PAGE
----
5 Home Remedies For Shingles

5 Home Remedies For Shingles

The Centers for Disease Control and Prevention (CDC) estimates that there are up to one million cases of shingles in the United States every year. About one in three people in the United States will develop shingles at some point in their lifetime. Shingles refers to the reactivation of the dormant herpes varicella zoster virus (chickenpox) after childhood. Various illnesses, aging, trauma, and stress can all activate the virus. 

If you had chickenpox as a child, the shingles virus remains dormant in the body. It can reactivate later in life in the form of the shingles rash, which can occur on any part of the body, but it typically affects small sections. When the virus begins, you may notice pain and itching in the skin before the signature rash appears one or two days later. Typically, small, water-filled blisters accompany the rash. Those blisters eventually rupture, scar, and fade over a few weeks. That process, however, can be very uncomfortable and painful. Other potential symptoms of shingles can include:

  • Fever
  • Headache
  • Abdominal pain
  • Chills

If you think you have shingles, it’s best to see a healthcare provider as soon as possible, especially if it’s on your face or near the eyes. While there isn’t a cure for shingles, doctors often prescribe antiviral medication to help accelerate recovery and reduce the duration of symptoms. Although an antiviral treatment is very effective, the following home remedies may be able to reduce pain and discomfort. 

Oatmeal Or Baking Soda Baths

The best way to help reduce the pain and severity of shingles is to care for your skin safely as it heals. Soaking in an oatmeal or baking soda bath can soothe the skin if you have a shingles rash. These popular home remedies can help relieve itching, according to doctors. Look for colloidal (or ground) oatmeal or baking soda and add either of those ingredients to cool bath water. Both ingredients work to calm itching and are gentle on the skin. Grinding oat grain into a fine powder makes up colloidal oatmeal, which soothes the skin because it contains beneficial proteins, fats, minerals, and other nutrients. 

Cold Compresses

Applying a cool cloth or compress against the site of the rash may relieve itchiness and reduce inflammation. Lightly soak a natural cotton cloth or towel in cool water and wring it out before you put it on the sore area. Repeat this process as necessary. One thing to remember is that you do not want to expose the skin to extreme temperatures. Avoid the use of ice baths or very hot water. Hot water can increase blood flow and slow down the healing of sores, whereas ice increases skin sensitivity.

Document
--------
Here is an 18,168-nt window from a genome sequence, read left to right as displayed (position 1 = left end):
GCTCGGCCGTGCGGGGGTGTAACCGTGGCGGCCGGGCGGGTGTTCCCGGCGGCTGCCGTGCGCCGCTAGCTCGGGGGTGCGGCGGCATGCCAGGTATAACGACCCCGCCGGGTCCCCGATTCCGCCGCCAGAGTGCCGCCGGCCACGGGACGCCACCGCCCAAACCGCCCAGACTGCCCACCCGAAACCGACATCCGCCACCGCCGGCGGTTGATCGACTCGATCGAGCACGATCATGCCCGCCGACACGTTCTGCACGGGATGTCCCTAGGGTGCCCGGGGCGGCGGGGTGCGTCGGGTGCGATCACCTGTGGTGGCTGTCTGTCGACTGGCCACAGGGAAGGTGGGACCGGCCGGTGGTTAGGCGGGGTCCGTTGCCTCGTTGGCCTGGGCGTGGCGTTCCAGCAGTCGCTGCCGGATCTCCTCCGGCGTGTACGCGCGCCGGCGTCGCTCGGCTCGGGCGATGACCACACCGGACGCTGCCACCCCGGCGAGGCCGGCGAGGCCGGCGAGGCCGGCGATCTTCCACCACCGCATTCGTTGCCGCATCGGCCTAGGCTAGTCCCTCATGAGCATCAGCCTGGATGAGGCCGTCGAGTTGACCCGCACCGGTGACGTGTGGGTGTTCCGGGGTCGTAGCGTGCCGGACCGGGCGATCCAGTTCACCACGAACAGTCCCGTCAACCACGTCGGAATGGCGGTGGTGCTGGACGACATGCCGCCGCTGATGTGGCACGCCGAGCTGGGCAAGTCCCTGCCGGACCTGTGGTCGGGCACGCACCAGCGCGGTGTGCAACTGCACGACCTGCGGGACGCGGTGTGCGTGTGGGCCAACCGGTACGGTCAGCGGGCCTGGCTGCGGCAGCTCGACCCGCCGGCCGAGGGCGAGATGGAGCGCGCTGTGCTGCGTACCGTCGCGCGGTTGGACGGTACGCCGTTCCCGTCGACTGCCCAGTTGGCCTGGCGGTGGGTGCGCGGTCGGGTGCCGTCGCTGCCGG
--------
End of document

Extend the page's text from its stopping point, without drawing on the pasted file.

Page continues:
Calamine Lotion

Calamine lotion is an over-the-counter, topical, pink lotion that is commonly used to treat mild itchiness, pain, and discomfort. This is a very important note: do not apply calamine lotion to active blisters. The reason for this is because you do not want to cause infection. Only apply calamine lotion once the skin forms scabs over the blisters. That may help soothe the discomfort you feel and reduce the urge to itch your skin, according to dermatologists. 

Modify Your Diet

A healthy diet is integral for helping the body’s systems and organs function optimally. It is best to include a variety of fruits, vegetables, nuts, seeds, legumes, and whole grains in your diet to vary your nutritional intake. People with shingles should aim to eat more orange, red, and green foods because they contain carotenoids. This group of antioxidants includes zeaxanthin, lutein, lycopene, and provitamin A, all of which work to enhance immune function. Try to eat more carrots, squash, pumpkin, watermelon, red bell pepper, grapefruit, tomatoes, kale, parsley, spinach, melon, lettuce, and other leafy greens. 


Covering the rash with a thin layer of Vaseline and then a large cotton bandage protects the skin from clothing and other irritants. Speaking of clothing, stick to loose, cotton clothes, especially when you’re on the mend, as that material eases the discomfort. By protecting your rash with Vaseline and a cotton bandage, you help keep others safe. Shingles is very contagious only while rash blisters appear. When using Vaseline, try to use a plain, unscented variety to avoid irritation.

Refer A Friend give 15%
get $20